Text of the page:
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  1. 1
    296477

    'Gender perspectives' emphasized - human rights.

    UN Chronicle. 1997 Summer; 34(2):[2] p..

    Aloisia Woergetter of Austria, Chairperson of the Open-ended Working Group on the Elaboration of a draft Optional Protocol to the Convention on the Elimination of All Forms of Discrimination against Women, announced on 21 March that the Working Group had reached agreement on the inclusion of an enquiry procedure in the draft optional protocol, which would enable the Committee on the Elimination of Discrimination against Women to request State parties to the protocol to explain and remedy complaints about serious violations of women's rights. A large majority of participating Governments was in favour of the optional protocol and for the procedures to be followed. She described that as "remarkable", noting that such support had not been thought possible in the past. The optional protocol would greatly strengthen the Convention and allow individual women to actually complain about violations of their rights before the United Nations. "I think, we can easily say that we are, at the moment, the most successful optional protocol drafting group." The group hoped that it could finish its work next year. (excerpt)
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  2. 2
    186931

    Making development organizations accountable: the organizational, political and cognitive contexts.

    Kardam N

    In: Getting institutions right for women in development, edited by Anne Marie Goetz. London, England, Zed Books, 1997. 44-60.

    Most of the development literature considers accountability either as a political or an organizational issue and few consider it as a cognitive issue. All three must be examined in order to acquire a broader understanding of accountability. Accountability has to do with the organizational characteristics (goals, procedures, staffing, incentive systems) of all agencies involved, as well as with the political context, that is, the political commitment of the stakeholders to a project, whether the options of 'exit' and 'voice' are available and whether democratic accountability exists. Finally, accountability cannot be discussed without understanding the 'discourse' underlying a particular policy area, in our case gender policy. How do different stakeholders define 'gender issues'? On what basis should resources be allocated to women? The perceived cause of gender constraints will also determine what solutions are proposed. To what extent is there agreement between different stakeholders on the nature of the issue and the proposed solutions? These are some of the questions we might ask as we explore gendered institutions. Therefore, I will begin by analysing the conditions that limit and promote accountability within these three major categories: the organizational context, the political context and the cognitive context. (excerpt)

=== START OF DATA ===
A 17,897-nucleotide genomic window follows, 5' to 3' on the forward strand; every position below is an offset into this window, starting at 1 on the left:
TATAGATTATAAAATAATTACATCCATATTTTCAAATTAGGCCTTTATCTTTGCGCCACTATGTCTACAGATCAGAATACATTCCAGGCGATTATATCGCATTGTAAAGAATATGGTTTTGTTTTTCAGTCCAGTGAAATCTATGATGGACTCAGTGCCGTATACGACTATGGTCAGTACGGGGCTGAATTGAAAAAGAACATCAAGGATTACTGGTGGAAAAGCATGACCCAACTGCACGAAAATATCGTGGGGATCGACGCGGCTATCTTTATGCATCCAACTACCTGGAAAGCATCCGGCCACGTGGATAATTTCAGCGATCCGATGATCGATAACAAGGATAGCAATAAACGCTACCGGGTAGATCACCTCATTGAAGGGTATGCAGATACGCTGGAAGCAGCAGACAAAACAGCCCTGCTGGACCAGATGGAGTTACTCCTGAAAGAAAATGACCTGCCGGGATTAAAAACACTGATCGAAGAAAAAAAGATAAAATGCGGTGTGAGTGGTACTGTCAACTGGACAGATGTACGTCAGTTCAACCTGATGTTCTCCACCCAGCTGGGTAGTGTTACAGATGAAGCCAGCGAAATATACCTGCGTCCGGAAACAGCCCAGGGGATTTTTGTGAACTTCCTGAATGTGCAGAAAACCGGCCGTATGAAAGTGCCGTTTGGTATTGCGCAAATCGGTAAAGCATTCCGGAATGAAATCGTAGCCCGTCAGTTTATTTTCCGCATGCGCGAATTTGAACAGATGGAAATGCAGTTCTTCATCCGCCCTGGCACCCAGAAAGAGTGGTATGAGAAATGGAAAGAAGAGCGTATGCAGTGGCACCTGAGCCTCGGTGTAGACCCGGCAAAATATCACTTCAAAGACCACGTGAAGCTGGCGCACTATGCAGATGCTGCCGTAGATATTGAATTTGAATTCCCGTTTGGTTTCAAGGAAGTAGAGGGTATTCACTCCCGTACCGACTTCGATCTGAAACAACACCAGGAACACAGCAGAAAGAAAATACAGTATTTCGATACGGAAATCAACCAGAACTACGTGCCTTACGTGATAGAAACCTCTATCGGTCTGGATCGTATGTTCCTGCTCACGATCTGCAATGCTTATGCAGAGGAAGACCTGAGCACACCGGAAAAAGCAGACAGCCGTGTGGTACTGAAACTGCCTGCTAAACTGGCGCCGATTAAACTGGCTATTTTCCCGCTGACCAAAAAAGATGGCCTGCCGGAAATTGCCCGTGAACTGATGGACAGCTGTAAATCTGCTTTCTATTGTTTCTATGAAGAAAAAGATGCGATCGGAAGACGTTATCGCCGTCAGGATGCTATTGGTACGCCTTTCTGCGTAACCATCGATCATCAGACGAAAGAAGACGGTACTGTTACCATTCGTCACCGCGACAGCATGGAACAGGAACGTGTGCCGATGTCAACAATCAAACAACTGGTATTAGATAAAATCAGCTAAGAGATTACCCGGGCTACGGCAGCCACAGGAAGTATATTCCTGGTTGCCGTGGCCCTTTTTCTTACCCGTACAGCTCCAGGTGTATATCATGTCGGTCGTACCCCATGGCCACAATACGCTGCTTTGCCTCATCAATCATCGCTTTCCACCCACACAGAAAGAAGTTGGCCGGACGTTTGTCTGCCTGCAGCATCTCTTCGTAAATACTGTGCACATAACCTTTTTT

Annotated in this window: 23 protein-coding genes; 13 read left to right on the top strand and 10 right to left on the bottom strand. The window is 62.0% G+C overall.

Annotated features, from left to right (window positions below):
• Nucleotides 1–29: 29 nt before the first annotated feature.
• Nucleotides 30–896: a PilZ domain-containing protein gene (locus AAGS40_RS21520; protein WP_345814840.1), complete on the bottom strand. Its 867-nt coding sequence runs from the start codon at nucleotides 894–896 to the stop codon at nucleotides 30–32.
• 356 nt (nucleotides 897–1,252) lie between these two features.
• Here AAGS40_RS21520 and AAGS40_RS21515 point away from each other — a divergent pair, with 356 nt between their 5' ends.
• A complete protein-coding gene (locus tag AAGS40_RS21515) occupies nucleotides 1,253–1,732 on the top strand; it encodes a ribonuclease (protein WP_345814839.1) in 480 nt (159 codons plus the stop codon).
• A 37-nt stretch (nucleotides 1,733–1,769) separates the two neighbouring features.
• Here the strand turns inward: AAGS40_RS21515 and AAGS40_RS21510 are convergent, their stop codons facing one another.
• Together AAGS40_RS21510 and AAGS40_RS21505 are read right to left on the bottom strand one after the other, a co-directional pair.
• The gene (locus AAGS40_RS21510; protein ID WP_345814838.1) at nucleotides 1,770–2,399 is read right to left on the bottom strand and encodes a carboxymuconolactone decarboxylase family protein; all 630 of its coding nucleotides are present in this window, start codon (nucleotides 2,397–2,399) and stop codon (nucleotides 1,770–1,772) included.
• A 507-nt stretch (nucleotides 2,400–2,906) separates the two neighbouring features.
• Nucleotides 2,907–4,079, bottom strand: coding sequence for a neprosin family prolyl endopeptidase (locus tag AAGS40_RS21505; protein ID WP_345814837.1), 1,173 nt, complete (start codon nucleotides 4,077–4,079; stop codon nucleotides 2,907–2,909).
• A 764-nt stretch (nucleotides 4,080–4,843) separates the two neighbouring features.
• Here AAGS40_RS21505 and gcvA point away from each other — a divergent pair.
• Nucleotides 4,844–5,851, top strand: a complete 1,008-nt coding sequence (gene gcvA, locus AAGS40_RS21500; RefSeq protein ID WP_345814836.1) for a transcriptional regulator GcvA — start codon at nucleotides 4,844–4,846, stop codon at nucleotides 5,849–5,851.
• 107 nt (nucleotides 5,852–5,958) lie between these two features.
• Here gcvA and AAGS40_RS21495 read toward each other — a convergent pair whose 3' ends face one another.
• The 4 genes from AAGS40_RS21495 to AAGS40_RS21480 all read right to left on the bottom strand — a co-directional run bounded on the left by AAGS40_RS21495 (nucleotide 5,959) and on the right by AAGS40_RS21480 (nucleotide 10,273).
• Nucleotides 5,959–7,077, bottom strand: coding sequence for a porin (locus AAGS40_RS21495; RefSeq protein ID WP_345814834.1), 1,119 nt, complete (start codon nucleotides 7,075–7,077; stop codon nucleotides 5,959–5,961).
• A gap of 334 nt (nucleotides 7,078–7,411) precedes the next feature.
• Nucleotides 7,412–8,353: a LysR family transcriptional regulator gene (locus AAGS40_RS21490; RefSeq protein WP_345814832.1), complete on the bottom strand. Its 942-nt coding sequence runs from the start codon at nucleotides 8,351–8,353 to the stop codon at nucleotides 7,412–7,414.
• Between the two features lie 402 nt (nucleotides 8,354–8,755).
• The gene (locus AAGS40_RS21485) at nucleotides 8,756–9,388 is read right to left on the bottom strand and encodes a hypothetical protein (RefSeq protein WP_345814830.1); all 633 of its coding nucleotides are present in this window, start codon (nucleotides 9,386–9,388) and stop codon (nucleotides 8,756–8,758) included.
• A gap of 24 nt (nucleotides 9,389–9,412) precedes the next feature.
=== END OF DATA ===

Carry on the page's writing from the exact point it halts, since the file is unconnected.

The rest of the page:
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  3. 3
    131773

    NGOs and the United Nations: building sustainable partnerships.

    BEYOND CAIRO. 1997 Dec; 3-4.

    The UN Department of Public Information (DPI) held its 50th annual nongovernmental organization (NGO) conference during September 10-12, 1997. Representatives of 637 NGOs from 61 countries participated in the conference centered around the theme of building partnerships. In 1947, UN member states were seen as the sole actors on the international stage, with NGOs being mainly mobilizers of public opinion. The relationship between NGOs and the UN, however, has since evolved such that close cooperation between the two has become the norm. NGOs and the UN now work mainly as partners. Participants at the UN DPI conference contemplated the challenges of sustaining and strengthening UN-NGO partnerships beyond the year 2000. UN Secretary-General Kofi Annan proposed that NGOs consider holding a "People's Millennium Assembly" in 2000 as part of an effort to cement the partnership between NGO and the UN; UN General Assembly President Razali Ismail raised a range of relevant issues which he encouraged governments and NGOs to consider; and Ruth Cardoso, the First Lady of Brazil and President of the Council of Comunidade Solidaria, Brazil, briefed participants on the Brazilian NGO initiative launched in December 1996 to promote the role of NGOs throughout Brazil.
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